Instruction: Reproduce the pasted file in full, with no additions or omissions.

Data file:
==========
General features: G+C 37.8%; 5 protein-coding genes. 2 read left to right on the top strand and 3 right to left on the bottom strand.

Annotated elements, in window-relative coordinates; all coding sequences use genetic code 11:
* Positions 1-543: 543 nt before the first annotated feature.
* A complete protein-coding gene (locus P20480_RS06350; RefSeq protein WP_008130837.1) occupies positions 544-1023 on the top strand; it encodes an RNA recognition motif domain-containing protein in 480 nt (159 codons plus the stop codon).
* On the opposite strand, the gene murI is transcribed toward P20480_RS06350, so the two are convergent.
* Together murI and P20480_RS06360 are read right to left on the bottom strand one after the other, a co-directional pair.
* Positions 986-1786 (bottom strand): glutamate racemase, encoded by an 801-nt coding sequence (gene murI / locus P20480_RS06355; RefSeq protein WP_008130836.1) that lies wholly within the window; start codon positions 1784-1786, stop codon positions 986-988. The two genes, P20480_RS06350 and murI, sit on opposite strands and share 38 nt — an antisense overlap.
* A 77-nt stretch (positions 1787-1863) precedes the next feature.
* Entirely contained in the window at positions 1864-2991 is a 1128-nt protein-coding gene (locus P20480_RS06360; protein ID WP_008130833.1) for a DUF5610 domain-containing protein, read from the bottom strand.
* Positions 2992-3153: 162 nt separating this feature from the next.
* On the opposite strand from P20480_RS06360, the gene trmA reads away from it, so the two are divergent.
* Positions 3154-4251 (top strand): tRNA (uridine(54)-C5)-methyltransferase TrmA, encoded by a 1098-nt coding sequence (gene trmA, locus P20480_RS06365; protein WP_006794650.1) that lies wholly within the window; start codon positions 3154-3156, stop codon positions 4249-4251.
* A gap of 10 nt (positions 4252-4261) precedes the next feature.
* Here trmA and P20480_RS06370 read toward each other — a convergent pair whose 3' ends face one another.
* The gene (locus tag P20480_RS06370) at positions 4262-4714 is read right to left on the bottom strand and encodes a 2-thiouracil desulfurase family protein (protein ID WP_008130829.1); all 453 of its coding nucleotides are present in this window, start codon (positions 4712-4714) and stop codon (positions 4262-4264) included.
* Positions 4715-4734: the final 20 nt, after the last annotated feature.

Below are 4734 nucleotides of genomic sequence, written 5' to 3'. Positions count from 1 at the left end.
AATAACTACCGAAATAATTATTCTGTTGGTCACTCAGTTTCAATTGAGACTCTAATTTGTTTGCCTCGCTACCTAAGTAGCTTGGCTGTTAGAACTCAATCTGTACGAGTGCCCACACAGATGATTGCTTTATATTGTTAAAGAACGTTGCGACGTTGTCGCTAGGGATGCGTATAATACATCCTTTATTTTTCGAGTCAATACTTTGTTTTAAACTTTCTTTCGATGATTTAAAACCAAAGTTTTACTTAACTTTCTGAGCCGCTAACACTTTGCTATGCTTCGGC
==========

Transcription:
General features: G+C 37.8%; 5 protein-coding genes. 2 read left to right on the top strand and 3 right to left on the bottom strand.

Annotated elements, in window-relative coordinates; all coding sequences use genetic code 11:
* Positions 1-543: 543 nt before the first annotated feature.
* A complete protein-coding gene (locus P20480_RS06350; RefSeq protein WP_008130837.1) occupies positions 544-1023 on the top strand; it encodes an RNA recognition motif domain-containing protein in 480 nt (159 codons plus the stop codon).
* On the opposite strand, the gene murI is transcribed toward P20480_RS06350, so the two are convergent.
* Together murI and P20480_RS06360 are read right to left on the bottom strand one after the other, a co-directional pair.
* Positions 986-1786 (bottom strand): glutamate racemase, encoded by an 801-nt coding sequence (gene murI / locus P20480_RS06355; RefSeq protein WP_008130836.1) that lies wholly within the window; start codon positions 1784-1786, stop codon positions 986-988. The two genes, P20480_RS06350 and murI, sit on opposite strands and share 38 nt — an antisense overlap.
* A 77-nt stretch (positions 1787-1863) precedes the next feature.
* Entirely contained in the window at positions 1864-2991 is a 1128-nt protein-coding gene (locus P20480_RS06360; protein ID WP_008130833.1) for a DUF5610 domain-containing protein, read from the bottom strand.
* Positions 2992-3153: 162 nt separating this feature from the next.
* On the opposite strand from P20480_RS06360, the gene trmA reads away from it, so the two are divergent.
* Positions 3154-4251 (top strand): tRNA (uridine(54)-C5)-methyltransferase TrmA, encoded by a 1098-nt coding sequence (gene trmA, locus P20480_RS06365; protein WP_006794650.1) that lies wholly within the window; start codon positions 3154-3156, stop codon positions 4249-4251.
* A gap of 10 nt (positions 4252-4261) precedes the next feature.
* Here trmA and P20480_RS06370 read toward each other — a convergent pair whose 3' ends face one another.
* The gene (locus tag P20480_RS06370) at positions 4262-4714 is read right to left on the bottom strand and encodes a 2-thiouracil desulfurase family protein (protein ID WP_008130829.1); all 453 of its coding nucleotides are present in this window, start codon (positions 4712-4714) and stop codon (positions 4262-4264) included.
* Positions 4715-4734: the final 20 nt, after the last annotated feature.

Below are 4734 nucleotides of genomic sequence, written 5' to 3'. Positions count from 1 at the left end.
AATAACTACCGAAATAATTATTCTGTTGGTCACTCAGTTTCAATTGAGACTCTAATTTGTTTGCCTCGCTACCTAAGTAGCTTGGCTGTTAGAACTCAATCTGTACGAGTGCCCACACAGATGATTGCTTTATATTGTTAAAGAACGTTGCGACGTTGTCGCTAGGGATGCGTATAATACATCCTTTATTTTTCGAGTCAATACTTTGTTTTAAACTTTCTTTCGATGATTTAAAACCAAAGTTTTACTTAACTTTCTGAGCCGCTAACACTTTGCTATGCTTCGGC